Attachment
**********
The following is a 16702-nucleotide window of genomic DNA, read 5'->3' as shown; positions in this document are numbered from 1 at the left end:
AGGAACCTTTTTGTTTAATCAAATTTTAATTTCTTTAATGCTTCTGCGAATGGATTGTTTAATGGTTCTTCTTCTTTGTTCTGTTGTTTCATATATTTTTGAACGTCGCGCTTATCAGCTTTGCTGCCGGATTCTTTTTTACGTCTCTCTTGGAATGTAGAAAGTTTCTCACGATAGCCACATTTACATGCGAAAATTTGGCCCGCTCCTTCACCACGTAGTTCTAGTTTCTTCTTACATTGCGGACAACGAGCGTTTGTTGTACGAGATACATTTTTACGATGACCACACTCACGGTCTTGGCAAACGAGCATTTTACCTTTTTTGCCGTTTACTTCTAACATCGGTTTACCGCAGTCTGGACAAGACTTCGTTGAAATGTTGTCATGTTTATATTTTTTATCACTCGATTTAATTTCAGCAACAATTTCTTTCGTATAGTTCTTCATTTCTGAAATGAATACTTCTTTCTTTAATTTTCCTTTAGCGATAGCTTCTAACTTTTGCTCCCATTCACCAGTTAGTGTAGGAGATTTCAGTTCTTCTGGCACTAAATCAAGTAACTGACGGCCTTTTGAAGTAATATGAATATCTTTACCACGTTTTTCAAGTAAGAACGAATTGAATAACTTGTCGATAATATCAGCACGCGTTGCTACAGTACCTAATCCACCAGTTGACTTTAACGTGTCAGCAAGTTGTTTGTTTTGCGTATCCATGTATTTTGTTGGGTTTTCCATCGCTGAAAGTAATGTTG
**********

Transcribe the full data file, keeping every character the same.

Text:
The following is a 16702-nucleotide window of genomic DNA, read 5'->3' as shown; positions in this document are numbered from 1 at the left end:
AGGAACCTTTTTGTTTAATCAAATTTTAATTTCTTTAATGCTTCTGCGAATGGATTGTTTAATGGTTCTTCTTCTTTGTTCTGTTGTTTCATATATTTTTGAACGTCGCGCTTATCAGCTTTGCTGCCGGATTCTTTTTTACGTCTCTCTTGGAATGTAGAAAGTTTCTCACGATAGCCACATTTACATGCGAAAATTTGGCCCGCTCCTTCACCACGTAGTTCTAGTTTCTTCTTACATTGCGGACAACGAGCGTTTGTTGTACGAGATACATTTTTACGATGACCACACTCACGGTCTTGGCAAACGAGCATTTTACCTTTTTTGCCGTTTACTTCTAACATCGGTTTACCGCAGTCTGGACAAGACTTCGTTGAAATGTTGTCATGTTTATATTTTTTATCACTCGATTTAATTTCAGCAACAATTTCTTTCGTATAGTTCTTCATTTCTGAAATGAATACTTCTTTCTTTAATTTTCCTTTAGCGATAGCTTCTAACTTTTGCTCCCATTCACCAGTTAGTGTAGGAGATTTCAGTTCTTCTGGCACTAAATCAAGTAACTGACGGCCTTTTGAAGTAATATGAATATCTTTACCACGTTTTTCAAGTAAGAACGAATTGAATAACTTGTCGATAATATCAGCACGCGTTGCTACAGTACCTAATCCACCAGTTGACTTTAACGTGTCAGCAAGTTGTTTGTTTTGCGTATCCATGTATTTTGTTGGGTTTTCCATCGCTGAAAGTAATGTTG